The Quasi-War Between France and the United States

The submarine deal is not the first time in the history of our two nations that diplomatic relations have been strained. Twice in the past, the United States and France have almost declared war on each other.
Battle between the USS Constellation (left) and the French frigate Insurgente, on February 9, 1799. © Navy History and Heritage Command, National Archive

“Neither a borrower nor a lender be,” Polonius admonishes his son Laertes in Shakespeare’s Hamlet – a warning that is consistently ignored by governments. Yet debts and loans can play havoc with bilateral relations – and they did just that in two epic disputes separated by 100 years or so between the United States and France. On both occasions France was the debtor, and many historians point to the resulting acrimony as root causes of France’s recurrent anti-Americanism.

In the 1830s there was tension between the two countries over compensation claims by U.S. citizens for goods and shipping seized under Napoleon Bonaparte’s 1806 embargo against neutral countries like the United States trading with Britain, then at war with France. The government in Paris made a counter-claim: The United States had still not fully repaid loans that had helped to finance the American Revolution. The U.S. had already paid France 6,352,500 dollars between 1778 and 1815, but the two countries had signed a convention agreeing on a shortfall in the American debt of 1.5 million francs and capping U.S. claims against France at 25 million francs (5 million dollars).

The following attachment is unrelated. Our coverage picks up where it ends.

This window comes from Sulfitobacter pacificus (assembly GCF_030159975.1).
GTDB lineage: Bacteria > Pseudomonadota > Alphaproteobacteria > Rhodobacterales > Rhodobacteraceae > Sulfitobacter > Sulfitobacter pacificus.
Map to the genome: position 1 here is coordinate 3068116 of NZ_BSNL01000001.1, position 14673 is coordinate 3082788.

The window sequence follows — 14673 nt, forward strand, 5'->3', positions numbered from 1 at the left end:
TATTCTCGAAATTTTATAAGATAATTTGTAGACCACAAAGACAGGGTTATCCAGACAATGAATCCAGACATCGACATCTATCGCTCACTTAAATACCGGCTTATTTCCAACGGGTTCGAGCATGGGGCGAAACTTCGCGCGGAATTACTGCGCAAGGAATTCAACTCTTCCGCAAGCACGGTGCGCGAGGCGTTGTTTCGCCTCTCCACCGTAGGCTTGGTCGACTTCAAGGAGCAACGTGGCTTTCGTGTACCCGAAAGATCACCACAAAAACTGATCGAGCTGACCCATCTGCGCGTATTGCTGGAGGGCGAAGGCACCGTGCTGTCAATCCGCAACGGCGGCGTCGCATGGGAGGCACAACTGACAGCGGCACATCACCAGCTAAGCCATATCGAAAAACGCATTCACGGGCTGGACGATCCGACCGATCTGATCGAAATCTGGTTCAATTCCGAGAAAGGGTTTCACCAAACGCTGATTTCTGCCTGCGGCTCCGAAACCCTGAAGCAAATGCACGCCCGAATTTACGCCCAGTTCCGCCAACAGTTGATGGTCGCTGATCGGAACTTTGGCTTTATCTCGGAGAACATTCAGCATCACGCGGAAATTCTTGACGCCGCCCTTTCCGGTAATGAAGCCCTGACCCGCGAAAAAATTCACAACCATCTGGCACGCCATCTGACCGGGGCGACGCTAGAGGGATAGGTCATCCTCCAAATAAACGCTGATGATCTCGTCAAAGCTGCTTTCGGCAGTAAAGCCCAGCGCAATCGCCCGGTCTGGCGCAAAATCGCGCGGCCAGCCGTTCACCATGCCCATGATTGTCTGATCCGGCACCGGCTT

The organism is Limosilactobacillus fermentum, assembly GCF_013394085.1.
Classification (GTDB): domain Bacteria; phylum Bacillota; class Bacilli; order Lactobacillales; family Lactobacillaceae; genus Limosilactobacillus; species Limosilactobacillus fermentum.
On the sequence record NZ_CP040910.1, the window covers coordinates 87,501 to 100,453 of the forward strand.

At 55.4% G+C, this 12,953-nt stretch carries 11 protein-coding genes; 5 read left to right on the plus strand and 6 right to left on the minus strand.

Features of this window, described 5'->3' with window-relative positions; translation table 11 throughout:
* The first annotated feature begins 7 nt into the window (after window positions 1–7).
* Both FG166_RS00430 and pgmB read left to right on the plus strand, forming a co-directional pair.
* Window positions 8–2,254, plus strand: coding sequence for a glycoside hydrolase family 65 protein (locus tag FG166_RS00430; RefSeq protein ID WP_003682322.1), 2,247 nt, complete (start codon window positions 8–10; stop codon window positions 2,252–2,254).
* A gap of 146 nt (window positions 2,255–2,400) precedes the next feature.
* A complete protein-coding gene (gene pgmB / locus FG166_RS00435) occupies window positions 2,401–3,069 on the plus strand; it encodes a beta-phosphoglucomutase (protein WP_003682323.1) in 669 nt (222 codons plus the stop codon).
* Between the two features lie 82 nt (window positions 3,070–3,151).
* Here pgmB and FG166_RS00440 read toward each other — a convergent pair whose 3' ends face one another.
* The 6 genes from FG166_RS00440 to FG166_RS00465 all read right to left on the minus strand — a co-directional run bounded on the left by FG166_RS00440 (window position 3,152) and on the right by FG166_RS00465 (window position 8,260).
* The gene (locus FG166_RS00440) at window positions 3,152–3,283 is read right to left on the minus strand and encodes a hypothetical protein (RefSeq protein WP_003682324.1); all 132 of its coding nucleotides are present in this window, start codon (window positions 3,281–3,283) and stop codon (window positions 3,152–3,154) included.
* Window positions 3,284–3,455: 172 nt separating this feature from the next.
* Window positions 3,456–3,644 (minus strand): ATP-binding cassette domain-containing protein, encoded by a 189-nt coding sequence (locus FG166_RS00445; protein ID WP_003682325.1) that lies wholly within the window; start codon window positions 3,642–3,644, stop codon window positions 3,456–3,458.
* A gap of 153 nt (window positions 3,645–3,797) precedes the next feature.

When the first installment from France came due in 1832, no payment arrived: The French chamber of deputies had failed to ratify the agreement and to vote on the authorization. An angry President Andrew Jackson sent former secretary of state Edward Livingston, to France in the 74-gun warship Delaware to secure “prompt and proper fulfillment” of the agreement.

In 1834, after postponing the issue for almost three years, the chamber finally voted on the appropriation, but rejected it by 176-168, greatly embarrassing King Louis Philippe and his government. President Jackson, who was noted for his short temper was furious, but so were the French. Deep public resentment had built up against what was seen as American ingratitude after France’s sacrifices in support of the American Revolution. Jackson delivered a tirade against the French in the U.S. Congress, hinting at possible action. Congress, he said, had to decide whether “to adopt such provisional measures as it may deem necessary,” which would be “faithfully enforced by the Executive.”

Resentment ran high in France. Diplomatic relations were severed and as tension mounted the French were reminded that the U.S. war fleet was stronger than its own. Pressed by the government, the French chamber voted again and the appropriation passed – but coupled with the demand for a “satisfactory explanation” of President Jackson’s remarks.  Although Jackson refused to apologize, the day was saved when Britain intervened to cobble up a reconciliation, and the indemnity was paid.